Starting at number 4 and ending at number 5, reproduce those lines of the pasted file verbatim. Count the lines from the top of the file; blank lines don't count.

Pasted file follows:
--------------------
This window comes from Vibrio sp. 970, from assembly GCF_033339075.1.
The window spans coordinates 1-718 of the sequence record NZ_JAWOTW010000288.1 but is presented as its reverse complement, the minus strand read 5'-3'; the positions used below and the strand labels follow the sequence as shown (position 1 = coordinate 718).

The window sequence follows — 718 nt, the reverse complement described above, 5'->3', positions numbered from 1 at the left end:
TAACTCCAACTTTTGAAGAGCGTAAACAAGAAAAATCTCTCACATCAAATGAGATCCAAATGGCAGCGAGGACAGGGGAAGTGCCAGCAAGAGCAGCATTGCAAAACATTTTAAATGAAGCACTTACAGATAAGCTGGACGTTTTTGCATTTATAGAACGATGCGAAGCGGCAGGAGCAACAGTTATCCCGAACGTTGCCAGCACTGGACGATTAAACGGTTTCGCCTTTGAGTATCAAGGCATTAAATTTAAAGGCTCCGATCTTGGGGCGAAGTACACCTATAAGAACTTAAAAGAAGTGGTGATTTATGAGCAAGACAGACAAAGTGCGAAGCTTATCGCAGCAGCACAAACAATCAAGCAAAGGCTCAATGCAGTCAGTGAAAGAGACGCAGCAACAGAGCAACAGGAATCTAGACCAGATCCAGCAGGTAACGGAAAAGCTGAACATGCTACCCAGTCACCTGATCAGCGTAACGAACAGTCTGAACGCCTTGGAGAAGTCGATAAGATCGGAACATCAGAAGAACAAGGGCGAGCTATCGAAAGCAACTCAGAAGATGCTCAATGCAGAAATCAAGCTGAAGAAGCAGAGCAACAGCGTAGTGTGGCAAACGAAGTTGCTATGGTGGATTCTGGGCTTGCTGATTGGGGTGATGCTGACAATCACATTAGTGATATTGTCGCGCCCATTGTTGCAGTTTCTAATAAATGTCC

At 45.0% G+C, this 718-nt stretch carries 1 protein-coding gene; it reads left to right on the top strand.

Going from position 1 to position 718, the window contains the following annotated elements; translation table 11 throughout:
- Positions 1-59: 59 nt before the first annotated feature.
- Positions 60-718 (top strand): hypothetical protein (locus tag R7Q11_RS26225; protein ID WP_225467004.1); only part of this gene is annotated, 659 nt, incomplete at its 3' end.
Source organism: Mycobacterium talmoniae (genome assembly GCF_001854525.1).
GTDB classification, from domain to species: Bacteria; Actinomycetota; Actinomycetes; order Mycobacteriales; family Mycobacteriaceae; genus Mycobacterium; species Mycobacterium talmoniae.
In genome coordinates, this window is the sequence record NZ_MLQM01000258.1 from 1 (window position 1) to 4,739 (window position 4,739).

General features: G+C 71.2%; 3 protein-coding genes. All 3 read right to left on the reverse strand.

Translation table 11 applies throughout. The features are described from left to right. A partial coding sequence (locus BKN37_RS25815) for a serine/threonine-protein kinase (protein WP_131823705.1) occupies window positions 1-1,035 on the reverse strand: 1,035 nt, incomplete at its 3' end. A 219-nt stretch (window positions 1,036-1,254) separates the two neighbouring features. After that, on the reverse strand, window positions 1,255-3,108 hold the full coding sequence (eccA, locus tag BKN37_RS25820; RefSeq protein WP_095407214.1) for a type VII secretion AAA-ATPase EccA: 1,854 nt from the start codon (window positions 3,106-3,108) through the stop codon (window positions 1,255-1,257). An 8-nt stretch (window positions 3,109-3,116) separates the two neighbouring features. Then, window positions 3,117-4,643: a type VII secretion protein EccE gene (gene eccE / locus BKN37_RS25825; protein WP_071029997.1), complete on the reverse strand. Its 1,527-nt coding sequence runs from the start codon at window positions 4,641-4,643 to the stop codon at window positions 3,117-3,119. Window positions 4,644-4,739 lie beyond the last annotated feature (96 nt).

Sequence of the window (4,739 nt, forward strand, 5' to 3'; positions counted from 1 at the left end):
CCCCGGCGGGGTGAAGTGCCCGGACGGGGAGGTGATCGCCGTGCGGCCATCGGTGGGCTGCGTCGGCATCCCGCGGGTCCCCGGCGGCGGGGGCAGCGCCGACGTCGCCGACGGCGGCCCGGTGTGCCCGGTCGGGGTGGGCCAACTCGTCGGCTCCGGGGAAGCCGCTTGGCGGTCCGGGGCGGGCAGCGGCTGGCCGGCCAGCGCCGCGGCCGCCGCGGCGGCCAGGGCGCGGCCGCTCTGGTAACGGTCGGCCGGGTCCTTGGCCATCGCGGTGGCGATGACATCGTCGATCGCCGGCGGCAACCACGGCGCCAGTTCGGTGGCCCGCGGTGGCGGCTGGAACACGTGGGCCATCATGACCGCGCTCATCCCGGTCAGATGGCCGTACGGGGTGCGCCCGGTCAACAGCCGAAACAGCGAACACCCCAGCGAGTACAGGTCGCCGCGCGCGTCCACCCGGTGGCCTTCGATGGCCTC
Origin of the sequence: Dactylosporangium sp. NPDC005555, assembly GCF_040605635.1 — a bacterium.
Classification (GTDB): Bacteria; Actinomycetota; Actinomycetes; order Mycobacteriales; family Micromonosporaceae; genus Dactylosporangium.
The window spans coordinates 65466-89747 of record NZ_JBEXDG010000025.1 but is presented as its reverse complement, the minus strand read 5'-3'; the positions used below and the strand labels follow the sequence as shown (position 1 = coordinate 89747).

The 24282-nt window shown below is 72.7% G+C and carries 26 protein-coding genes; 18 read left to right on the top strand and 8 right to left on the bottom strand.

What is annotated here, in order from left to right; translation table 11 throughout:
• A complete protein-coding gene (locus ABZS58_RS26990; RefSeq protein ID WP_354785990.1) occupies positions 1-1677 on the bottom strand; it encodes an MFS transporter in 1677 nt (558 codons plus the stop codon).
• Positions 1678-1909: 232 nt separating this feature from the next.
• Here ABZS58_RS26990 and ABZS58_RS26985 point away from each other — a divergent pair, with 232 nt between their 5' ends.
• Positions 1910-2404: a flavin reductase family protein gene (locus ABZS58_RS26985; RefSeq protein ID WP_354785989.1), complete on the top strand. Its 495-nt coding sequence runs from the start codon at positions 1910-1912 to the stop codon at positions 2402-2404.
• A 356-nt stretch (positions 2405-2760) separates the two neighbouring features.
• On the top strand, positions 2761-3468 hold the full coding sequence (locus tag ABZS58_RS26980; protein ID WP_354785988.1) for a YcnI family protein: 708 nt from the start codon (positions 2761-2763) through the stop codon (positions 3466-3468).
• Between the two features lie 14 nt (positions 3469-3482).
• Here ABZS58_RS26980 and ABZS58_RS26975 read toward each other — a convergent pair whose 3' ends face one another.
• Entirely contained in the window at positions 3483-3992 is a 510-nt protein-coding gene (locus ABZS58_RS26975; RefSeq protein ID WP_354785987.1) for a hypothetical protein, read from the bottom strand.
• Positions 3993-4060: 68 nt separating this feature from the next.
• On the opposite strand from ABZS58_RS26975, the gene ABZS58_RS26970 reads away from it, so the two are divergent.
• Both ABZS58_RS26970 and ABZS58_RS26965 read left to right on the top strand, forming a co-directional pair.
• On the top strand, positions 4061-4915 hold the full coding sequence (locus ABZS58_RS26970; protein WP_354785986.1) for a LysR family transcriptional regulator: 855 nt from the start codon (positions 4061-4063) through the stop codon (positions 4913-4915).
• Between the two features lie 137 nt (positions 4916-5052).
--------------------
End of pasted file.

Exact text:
TAACTCCAACTTTTGAAGAGCGTAAACAAGAAAAATCTCTCACATCAAATGAGATCCAAATGGCAGCGAGGACAGGGGAAGTGCCAGCAAGAGCAGCATTGCAAAACATTTTAAATGAAGCACTTACAGATAAGCTGGACGTTTTTGCATTTATAGAACGATGCGAAGCGGCAGGAGCAACAGTTATCCCGAACGTTGCCAGCACTGGACGATTAAACGGTTTCGCCTTTGAGTATCAAGGCATTAAATTTAAAGGCTCCGATCTTGGGGCGAAGTACACCTATAAGAACTTAAAAGAAGTGGTGATTTATGAGCAAGACAGACAAAGTGCGAAGCTTATCGCAGCAGCACAAACAATCAAGCAAAGGCTCAATGCAGTCAGTGAAAGAGACGCAGCAACAGAGCAACAGGAATCTAGACCAGATCCAGCAGGTAACGGAAAAGCTGAACATGCTACCCAGTCACCTGATCAGCGTAACGAACAGTCTGAACGCCTTGGAGAAGTCGATAAGATCGGAACATCAGAAGAACAAGGGCGAGCTATCGAAAGCAACTCAGAAGATGCTCAATGCAGAAATCAAGCTGAAGAAGCAGAGCAACAGCGTAGTGTGGCAAACGAAGTTGCTATGGTGGATTCTGGGCTTGCTGATTGGGGTGATGCTGACAATCACATTAGTGATATTGTCGCGCCCATTGTTGCAGTTTCTAATAAATGTCC

At 45.0% G+C, this 718-nt stretch carries 1 protein-coding gene; it reads left to right on the top strand.